In this episode of Relationships at Work, communications and leadership nerd (and host) Russel Lolacher highlights the importance of care and connection in employee recognition, over prescriptive and and planned.
It's important to recognize our employees, to improve retention, morale, productivity and more. But how we recognize those team members and the quality of that recognition is as important, if not more so. We can't look at it like a checked box exercise but rather one where we're intending to build a relationship.
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How important does our organizations view employee recognition? And how much of a priority is it to be a part of the company culture?
Because saying it is and doing it are two VERY different things.
I wanted to start this episode by first defining “employee recognition”. I’m all about definitions after all. But in doing so, it actually reinforced the problem I’m trying to illustrate. That recognition is not a checked box exercise.
So I did a quick google, and found that the definition of recognizing employees is only in recognizing efforts and behaviour that is linked to the company’s purpose, mission and values. WTH?
Look at this in the moment, a team member does an amazing job for us by dropping everything to put together a slide deck and spreadsheet for an unrealistic deadline.
So unless any of that is an example of a keyword or phrase from the company’s purpose, mission or values… we say nothing?
Hmmm innovation? Nope.
Integrity? Not really.
Collaboration? Fun? Customer-centric? Uh Uh.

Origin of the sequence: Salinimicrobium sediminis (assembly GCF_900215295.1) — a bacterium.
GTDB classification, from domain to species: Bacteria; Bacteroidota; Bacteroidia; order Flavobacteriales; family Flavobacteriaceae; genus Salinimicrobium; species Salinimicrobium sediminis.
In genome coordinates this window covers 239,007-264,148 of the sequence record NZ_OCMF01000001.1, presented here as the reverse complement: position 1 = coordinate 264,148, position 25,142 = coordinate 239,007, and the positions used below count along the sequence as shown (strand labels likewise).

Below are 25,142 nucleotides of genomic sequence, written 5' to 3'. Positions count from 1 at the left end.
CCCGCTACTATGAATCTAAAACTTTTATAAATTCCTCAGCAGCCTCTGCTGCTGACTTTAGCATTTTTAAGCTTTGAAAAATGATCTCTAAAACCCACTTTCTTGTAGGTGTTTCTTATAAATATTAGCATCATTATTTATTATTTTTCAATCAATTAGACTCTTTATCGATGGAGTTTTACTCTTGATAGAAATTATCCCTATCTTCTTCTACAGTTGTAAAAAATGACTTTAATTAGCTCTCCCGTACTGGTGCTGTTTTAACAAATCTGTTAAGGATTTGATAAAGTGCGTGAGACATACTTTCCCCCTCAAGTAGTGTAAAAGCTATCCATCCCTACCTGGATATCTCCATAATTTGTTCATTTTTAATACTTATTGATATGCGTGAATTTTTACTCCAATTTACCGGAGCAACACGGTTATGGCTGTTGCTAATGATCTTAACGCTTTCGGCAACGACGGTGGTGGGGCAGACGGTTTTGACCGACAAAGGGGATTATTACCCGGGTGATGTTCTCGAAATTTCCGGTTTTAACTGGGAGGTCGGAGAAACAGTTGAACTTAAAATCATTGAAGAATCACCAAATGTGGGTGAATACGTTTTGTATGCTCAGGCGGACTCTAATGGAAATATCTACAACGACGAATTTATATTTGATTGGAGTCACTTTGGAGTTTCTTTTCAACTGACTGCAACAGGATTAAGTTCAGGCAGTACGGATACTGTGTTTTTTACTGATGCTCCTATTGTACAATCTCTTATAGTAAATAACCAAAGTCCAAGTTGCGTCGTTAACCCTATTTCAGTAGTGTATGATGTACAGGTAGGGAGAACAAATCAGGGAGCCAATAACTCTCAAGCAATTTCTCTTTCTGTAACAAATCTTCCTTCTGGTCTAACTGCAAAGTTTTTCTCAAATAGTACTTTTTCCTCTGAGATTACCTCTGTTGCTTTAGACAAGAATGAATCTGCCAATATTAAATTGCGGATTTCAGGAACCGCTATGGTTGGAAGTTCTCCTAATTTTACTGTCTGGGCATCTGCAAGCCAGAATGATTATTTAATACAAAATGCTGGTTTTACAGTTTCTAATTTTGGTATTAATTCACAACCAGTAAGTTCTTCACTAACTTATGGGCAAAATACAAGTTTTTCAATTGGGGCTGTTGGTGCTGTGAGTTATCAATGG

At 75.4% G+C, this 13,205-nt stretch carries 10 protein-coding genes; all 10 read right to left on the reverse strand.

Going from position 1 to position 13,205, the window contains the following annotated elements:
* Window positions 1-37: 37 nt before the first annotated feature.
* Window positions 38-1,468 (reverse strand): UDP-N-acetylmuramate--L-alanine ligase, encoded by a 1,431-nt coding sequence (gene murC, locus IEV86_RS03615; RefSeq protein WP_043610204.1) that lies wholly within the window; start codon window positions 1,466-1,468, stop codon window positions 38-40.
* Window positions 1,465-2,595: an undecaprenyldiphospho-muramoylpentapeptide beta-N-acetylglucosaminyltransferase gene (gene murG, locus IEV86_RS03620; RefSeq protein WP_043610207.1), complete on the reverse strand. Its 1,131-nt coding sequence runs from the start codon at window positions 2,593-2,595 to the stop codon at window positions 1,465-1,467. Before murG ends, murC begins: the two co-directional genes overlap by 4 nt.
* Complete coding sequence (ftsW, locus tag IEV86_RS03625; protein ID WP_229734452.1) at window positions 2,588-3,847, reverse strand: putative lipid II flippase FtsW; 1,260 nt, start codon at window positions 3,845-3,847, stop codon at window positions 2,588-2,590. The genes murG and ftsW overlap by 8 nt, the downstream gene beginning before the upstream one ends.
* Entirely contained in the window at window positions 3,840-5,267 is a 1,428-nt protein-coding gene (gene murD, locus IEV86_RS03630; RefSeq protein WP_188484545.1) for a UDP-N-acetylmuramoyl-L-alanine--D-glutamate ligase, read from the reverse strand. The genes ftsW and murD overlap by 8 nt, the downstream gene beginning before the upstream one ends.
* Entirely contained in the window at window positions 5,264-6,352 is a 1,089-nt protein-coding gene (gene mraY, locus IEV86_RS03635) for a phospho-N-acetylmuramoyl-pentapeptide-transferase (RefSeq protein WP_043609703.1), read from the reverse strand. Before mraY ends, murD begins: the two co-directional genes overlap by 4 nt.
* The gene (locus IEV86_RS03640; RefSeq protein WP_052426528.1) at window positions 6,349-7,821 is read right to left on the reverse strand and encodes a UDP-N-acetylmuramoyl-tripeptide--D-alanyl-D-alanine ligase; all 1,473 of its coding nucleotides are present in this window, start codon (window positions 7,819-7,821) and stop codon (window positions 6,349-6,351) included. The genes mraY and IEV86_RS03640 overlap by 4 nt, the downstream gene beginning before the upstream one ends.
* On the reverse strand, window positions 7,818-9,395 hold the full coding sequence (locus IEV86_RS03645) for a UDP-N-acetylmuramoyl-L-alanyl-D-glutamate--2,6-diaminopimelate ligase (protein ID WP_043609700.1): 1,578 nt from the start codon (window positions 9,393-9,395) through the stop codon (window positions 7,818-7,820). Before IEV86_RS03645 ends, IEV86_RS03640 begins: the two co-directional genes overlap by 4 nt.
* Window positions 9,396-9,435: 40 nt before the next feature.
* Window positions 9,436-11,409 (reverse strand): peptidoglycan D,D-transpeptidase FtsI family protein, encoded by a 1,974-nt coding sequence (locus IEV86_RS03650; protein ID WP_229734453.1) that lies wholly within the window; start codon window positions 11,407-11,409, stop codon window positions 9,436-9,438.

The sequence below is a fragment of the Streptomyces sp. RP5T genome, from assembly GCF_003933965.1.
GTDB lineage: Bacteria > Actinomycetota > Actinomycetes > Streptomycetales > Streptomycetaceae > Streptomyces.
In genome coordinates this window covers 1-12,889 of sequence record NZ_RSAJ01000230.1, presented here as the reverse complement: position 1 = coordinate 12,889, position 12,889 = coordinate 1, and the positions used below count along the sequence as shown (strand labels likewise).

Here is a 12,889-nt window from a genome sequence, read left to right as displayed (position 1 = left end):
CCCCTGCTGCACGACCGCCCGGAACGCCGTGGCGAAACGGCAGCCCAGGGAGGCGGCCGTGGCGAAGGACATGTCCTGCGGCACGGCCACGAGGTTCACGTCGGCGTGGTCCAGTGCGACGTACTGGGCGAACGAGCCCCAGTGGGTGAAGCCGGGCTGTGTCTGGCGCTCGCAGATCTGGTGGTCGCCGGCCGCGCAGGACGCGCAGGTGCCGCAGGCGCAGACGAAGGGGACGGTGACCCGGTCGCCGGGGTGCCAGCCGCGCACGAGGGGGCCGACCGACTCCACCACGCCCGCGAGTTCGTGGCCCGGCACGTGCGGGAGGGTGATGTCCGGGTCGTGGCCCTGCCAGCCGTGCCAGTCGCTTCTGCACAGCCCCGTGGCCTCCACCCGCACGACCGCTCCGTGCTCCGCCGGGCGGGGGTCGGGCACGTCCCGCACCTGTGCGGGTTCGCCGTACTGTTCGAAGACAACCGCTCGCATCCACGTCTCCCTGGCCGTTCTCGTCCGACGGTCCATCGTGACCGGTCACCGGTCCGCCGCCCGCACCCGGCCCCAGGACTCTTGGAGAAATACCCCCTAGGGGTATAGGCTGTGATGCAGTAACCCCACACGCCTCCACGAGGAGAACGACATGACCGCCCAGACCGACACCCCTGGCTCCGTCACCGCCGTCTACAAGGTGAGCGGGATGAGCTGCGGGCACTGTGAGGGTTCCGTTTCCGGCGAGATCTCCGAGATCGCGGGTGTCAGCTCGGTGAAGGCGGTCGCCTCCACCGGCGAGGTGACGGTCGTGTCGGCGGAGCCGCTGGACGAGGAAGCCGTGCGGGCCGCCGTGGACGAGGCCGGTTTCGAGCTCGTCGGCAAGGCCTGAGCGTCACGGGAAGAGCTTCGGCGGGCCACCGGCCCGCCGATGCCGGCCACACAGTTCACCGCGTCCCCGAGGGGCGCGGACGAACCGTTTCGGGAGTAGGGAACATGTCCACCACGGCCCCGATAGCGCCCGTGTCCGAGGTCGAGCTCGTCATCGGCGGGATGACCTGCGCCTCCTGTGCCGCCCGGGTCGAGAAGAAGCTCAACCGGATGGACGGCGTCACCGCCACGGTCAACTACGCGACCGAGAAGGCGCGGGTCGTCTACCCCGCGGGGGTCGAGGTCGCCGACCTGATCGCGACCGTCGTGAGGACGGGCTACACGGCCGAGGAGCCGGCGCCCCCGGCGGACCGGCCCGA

FYI – I googled generic corporate values.
Wrong. Wrong. Wrong. Wrong and wrong.
Or only thanking staff because your Performance Review said you should? Or because it’s in your communications plan?
Employee recognition is recognizing our people for doing great work. For being great humans. Work related, not work related.
If we want to use words like belonging, then we need to look at the person, the whole person and recognize them for their achievements, behaviours and efforts.
Recognizing your employees for what they do and how they do it is essential for improving morale, motivation, productivity, retention rates, company culture and engagement.
Want some stats?
· Deloitte found recognition increases employee engagement, productivity, and performance by 14%.
· Gallup, employees who only receive recognition a few times a year from leaders, are 5x more like to be actively disengaged at work.
· Reward Gateway did a study in Australia that found 63% of employees would rather work where they were praised and thanked, than for a company paying them 10% more (but no praise)
So let’s do better. Sure, you should look into an employee recognition program. And though that will show that the c-suite supports recognition, it doesn’t really showcase us as leaders knowing and fostering the relationships at work with our team and colleagues.
Let’s make it personal. Sincere. Relevant. Now what could that look like?
- Instead of speaking at a staff event with generic remarks, tell a single story of how working with them helped you in your employee journey or made the organization better.
- Instead of a generic "best wishes" on a birthday card or "congrats" for a milestone note, leave a note about their family, a personal story of their achievement or a project you're looking forward to working with them on.
- After a branch meeting, when our team member asked difficult but important questions, tell them how much you appreciate that they do. It might lead to difficult conversations and uncomfortableness, but the fact they challenged the status quo to improve the organization should be recognized.
Look at each circumstance. Understand how that team member or colleague is best recognized. Then do that. And do it often. Over and over.
Like our team members matter. Because they do.